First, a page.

This week Dr Sonja Grater and her post-graduate students attended The Cargo Show, Africa 2016 where she spoke on the topic:”New trade routes and trade corridors in Africa”.
Jacob van Rensburg (Master’s candidate) and Anita Schaap (PhD candidate) were there to learn more about this world of logistics, transport and infrastructure. Jacob’s study is about the factors influencing port selection and Anita is looking at one-stop border posts as a way to facilitate trade in Southern Africa.
Flippie and Ernst on stage
Drs Flippie Cloete and Ernst Idsardi is in Aarhus, Denmark this week to present papers at the International Food and Agribusiness Management Association’s (IFAMA) world congress. The theme of the Congress is Food Security 2050.
The research that they will be talking about is:
- Trends and Determinants of Foreign Direct Investment in Africa’s Agro-food Sector – by Ernst Idsardi, Flippie Cloete, & Henri Bezuidenhout.
- Breaking the ‘big data’ barrier when selecting agricultural export markets: An innovative approach – Wilma Viviers, Martin Cameron, & Ezra Steenkamp (presented by Ernst Idsardi).
‘SA ECONOMY FACES A SIGNIFICANT PERIOD OF UNCERTAINTY IN THE EVENT OF A BREXIT’ – TWO LEADING ECONOMISTS WARN ABOUT THE UK REFERENDUM NEXT WEEK
Prof Raymond Parsons
‘If the United Kingdom opts in favour of a Brexit in its referendum on June 23, it will generate a significant additional period of uncertainty for the SA economy’, say Professor Raymond Parsons, of the NWU School of Business and Governance and Professor Wilma Viviers, WTO Chair and Director of the TRADE research entity at NWU. Based on a preliminary internal study of the economic implications for SA of a possible Brexit next week, the two economists believe that in the event of a Brexit SA should immediately start drawing up contingency plans to best use the two-year period within which the UK would have to negotiate its exit from the EU. SA would then need to reassess several of its key trading commitments and their future. There was now almost general agreement that a Brexit would not only have a negative economic impact on the UK and EU, but also have ripple effects on many other economies. First prize globally would be if the UK decides to remain in the EU. ‘For SA the possibility of a Brexit also does not come at a propitious time for the domestic economy’, they add.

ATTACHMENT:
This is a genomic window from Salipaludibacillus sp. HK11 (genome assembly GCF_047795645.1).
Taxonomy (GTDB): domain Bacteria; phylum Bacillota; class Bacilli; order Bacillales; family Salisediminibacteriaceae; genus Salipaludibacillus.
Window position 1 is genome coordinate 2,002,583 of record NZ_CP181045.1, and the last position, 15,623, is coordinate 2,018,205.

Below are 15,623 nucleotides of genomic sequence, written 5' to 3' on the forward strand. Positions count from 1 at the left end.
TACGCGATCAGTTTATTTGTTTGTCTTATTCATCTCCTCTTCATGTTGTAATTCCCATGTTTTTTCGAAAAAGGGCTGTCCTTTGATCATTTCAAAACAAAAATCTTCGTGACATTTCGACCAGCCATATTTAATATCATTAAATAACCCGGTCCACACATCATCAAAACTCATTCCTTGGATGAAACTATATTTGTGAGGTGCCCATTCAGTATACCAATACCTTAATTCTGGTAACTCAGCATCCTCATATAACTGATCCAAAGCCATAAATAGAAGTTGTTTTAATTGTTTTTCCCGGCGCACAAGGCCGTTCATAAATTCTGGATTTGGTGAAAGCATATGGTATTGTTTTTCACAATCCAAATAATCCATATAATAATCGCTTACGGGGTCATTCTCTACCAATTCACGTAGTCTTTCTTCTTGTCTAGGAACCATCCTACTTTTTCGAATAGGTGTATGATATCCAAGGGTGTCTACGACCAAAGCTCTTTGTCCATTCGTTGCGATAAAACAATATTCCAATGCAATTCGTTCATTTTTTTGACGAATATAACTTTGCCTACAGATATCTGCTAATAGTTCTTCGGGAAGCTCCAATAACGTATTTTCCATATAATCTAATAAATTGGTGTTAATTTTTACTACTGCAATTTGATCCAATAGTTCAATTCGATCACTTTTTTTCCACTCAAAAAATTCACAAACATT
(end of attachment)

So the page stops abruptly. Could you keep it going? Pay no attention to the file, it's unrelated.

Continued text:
The two economists emphasize that wide-ranging authoritative assessments of the consequences for the UK itself of a Brexit range from the Bank of England fearing it may eventually precipitate a recession in the UK economy to Nobel Economics Prize winner Professor Paul Krugman’s warning that there could be a sustained 2% of GDP loss to the British economy. Whether the actual number is smaller or larger, the result will be a definite drop in UK GDP. The UK is the fifth biggest economy globally. A setback of that magnitude in its economy could have adverse spill-over effects for many economies linked either directly or indirectly to Britain’s economy, including SA and other members of the SACU – Botswana, Lesotho, Namibia and Swaziland.
Marianne Matthee and Carli Bezuidenhout was part of a research group who participated in a public seminar held by the WITS Business School on Monday 6 June 2016. The theme of the lecture was “A New Analytical Frontier: Firm Level Analysis Using SARS Administrative Record Data”. This seminar showcased research utilising newly available administrative records data. This initiative was driven through a collaborative effort between SARS, the Economic Policy Division of the National Treasury and the World Institute for Development Economics Research of the United Nations University (UNU-WIDER). Marianne, Carli and Neil Rankin’s (from Stellenbosch University) research focuses on manufacturing exporters in South Africa.
Marianne Matthee participated in a SARB/National Treasury/UNU-WIDER workshop held at the Reserve Bank on 7 June 2016. The focus of the workshop was to investigate why South Africa’s productivity is so low. Marianne’s presentation gave insight into the productivity levels of manufacturing exporters. Her presentation highlighted that participation in export markets is low and that very few firms specialise in exporting. Other presentations included an overview of aggregate productivity by Channing Arndt (UNU-WIDER), an investigation into productivity growth in South African and other EMs by Carol Newman (UNU-WIDER and Trinity College), competition and productivity by Nicola Viegi (University of Pretoria) and trade and intermediaries by Lawrence Edwards (University of Cape Town). The keynote speaker at the workshop was Paul Schreyer, Deputy Chief Statistician of the OECD.